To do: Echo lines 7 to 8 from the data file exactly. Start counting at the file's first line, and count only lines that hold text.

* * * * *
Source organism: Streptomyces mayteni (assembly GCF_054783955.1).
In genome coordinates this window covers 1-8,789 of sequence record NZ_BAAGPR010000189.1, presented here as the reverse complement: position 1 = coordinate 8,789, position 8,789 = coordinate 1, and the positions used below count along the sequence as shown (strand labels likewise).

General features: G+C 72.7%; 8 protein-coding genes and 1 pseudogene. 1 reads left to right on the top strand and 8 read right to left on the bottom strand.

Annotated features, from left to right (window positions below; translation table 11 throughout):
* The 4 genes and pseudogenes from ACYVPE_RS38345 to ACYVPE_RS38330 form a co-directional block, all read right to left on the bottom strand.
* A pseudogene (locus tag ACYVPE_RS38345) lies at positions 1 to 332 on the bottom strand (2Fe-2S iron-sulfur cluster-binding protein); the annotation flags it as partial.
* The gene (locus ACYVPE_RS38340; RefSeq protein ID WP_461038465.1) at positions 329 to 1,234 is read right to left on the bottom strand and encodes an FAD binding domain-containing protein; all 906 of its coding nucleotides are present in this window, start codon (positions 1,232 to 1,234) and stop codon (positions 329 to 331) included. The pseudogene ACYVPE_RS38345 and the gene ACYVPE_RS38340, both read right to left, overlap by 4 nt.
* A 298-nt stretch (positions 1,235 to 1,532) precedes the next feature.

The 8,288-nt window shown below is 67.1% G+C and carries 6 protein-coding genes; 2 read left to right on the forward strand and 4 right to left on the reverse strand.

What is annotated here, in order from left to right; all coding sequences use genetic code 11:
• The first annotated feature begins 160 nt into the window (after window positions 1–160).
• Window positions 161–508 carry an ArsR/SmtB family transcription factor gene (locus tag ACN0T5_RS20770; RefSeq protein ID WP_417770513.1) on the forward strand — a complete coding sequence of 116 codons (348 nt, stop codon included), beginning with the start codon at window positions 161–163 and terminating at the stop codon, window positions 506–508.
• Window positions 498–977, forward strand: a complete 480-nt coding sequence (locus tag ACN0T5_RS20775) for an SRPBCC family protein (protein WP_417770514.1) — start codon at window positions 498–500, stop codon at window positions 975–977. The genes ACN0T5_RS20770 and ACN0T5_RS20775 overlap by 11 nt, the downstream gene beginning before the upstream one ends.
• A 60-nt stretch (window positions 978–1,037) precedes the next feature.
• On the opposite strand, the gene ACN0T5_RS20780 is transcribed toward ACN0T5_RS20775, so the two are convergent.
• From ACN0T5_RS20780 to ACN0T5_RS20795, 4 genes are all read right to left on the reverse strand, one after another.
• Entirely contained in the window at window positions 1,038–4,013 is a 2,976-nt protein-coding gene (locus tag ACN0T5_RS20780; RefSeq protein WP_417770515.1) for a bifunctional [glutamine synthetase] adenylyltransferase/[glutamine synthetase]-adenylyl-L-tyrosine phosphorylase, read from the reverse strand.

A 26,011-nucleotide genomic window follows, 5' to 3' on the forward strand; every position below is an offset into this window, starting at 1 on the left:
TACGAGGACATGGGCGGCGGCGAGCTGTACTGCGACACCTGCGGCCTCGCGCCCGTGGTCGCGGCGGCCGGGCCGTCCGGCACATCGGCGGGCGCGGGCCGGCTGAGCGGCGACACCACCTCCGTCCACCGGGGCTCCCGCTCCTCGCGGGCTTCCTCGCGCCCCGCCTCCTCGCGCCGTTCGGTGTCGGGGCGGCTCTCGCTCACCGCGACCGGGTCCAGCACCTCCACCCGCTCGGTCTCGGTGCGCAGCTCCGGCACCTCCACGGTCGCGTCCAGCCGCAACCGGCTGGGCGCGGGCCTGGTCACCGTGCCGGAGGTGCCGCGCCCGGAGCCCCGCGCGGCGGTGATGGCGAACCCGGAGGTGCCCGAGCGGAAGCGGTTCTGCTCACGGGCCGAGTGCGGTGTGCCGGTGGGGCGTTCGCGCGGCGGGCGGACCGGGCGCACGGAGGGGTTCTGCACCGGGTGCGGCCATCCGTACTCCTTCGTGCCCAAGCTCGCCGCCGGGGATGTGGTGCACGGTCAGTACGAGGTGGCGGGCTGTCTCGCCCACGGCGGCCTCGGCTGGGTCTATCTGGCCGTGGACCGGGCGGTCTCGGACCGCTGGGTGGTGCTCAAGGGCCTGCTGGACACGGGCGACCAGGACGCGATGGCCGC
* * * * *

* The gene (locus ACYVPE_RS38340; RefSeq protein ID WP_461038465.1) at positions 329 to 1,234 is read right to left on the bottom strand and encodes an FAD binding domain-containing protein; all 906 of its coding nucleotides are present in this window, start codon (positions 1,232 to 1,234) and stop codon (positions 329 to 331) included. The pseudogene ACYVPE_RS38345 and the gene ACYVPE_RS38340, both read right to left, overlap by 4 nt.
* A 298-nt stretch (positions 1,235 to 1,532) precedes the next feature.